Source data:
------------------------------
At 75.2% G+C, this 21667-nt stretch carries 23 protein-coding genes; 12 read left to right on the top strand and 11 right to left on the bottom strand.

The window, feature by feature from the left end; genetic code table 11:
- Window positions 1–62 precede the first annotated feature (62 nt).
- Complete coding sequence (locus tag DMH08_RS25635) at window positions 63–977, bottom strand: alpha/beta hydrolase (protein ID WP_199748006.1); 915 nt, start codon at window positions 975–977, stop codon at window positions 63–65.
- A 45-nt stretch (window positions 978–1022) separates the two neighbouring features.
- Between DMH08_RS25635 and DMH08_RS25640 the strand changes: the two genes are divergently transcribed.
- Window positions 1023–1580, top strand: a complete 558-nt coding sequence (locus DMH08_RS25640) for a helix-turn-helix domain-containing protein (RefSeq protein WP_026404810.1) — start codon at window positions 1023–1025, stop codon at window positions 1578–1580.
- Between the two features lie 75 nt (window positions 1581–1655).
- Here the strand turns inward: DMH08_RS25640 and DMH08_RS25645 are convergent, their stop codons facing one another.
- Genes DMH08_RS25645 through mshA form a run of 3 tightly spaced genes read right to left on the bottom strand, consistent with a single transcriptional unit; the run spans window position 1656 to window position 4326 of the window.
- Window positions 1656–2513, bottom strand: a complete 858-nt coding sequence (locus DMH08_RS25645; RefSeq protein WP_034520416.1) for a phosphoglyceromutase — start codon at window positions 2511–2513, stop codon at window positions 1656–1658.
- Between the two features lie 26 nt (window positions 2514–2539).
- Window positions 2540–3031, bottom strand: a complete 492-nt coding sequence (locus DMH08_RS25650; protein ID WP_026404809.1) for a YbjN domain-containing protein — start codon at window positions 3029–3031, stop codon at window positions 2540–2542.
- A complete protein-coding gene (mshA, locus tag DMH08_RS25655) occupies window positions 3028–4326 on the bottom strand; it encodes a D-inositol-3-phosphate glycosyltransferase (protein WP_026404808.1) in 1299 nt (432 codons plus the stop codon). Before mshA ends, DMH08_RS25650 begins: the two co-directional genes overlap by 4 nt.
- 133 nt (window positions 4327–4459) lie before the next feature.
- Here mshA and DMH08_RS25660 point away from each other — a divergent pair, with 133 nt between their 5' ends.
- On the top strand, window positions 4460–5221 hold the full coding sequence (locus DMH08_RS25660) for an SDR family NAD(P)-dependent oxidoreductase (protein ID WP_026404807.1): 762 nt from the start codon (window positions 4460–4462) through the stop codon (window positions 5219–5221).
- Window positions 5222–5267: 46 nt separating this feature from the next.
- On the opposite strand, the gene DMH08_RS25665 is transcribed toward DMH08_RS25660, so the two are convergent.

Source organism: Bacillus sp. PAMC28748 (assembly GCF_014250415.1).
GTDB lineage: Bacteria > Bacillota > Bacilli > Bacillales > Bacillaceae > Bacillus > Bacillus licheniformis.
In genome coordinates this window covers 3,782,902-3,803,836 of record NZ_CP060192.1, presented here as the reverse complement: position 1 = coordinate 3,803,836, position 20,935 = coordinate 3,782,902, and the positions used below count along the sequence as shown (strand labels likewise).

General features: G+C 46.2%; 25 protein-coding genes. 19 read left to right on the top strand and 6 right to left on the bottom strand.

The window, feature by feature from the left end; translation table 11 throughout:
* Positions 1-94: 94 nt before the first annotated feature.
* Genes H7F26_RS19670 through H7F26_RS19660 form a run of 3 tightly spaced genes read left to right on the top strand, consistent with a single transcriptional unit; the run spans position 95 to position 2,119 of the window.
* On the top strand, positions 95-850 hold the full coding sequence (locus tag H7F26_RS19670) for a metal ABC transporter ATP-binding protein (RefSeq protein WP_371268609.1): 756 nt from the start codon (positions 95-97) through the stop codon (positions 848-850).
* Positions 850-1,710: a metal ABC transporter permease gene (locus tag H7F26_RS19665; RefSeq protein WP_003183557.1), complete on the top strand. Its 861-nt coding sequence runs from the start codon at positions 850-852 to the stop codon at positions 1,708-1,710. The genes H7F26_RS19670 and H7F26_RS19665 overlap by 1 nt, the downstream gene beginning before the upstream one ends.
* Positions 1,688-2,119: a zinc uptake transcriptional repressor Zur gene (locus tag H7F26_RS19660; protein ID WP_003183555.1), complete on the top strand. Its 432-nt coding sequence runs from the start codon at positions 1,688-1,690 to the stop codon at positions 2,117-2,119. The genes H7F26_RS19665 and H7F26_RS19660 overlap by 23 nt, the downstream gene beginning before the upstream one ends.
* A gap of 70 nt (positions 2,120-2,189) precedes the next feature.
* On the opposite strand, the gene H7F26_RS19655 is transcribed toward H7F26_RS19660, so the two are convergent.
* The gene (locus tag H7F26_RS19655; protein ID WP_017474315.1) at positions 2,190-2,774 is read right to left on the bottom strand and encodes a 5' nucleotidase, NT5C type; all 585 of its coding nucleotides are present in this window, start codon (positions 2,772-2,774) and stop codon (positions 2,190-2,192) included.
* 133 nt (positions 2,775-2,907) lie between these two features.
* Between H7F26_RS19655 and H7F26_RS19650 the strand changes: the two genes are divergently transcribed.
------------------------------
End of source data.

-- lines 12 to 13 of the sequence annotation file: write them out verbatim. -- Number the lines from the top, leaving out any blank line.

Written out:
- Between the two features lie 26 nt (window positions 2514–2539).
- Window positions 2540–3031, bottom strand: a complete 492-nt coding sequence (locus DMH08_RS25650; protein ID WP_026404809.1) for a YbjN domain-containing protein — start codon at window positions 3029–3031, stop codon at window positions 2540–2542.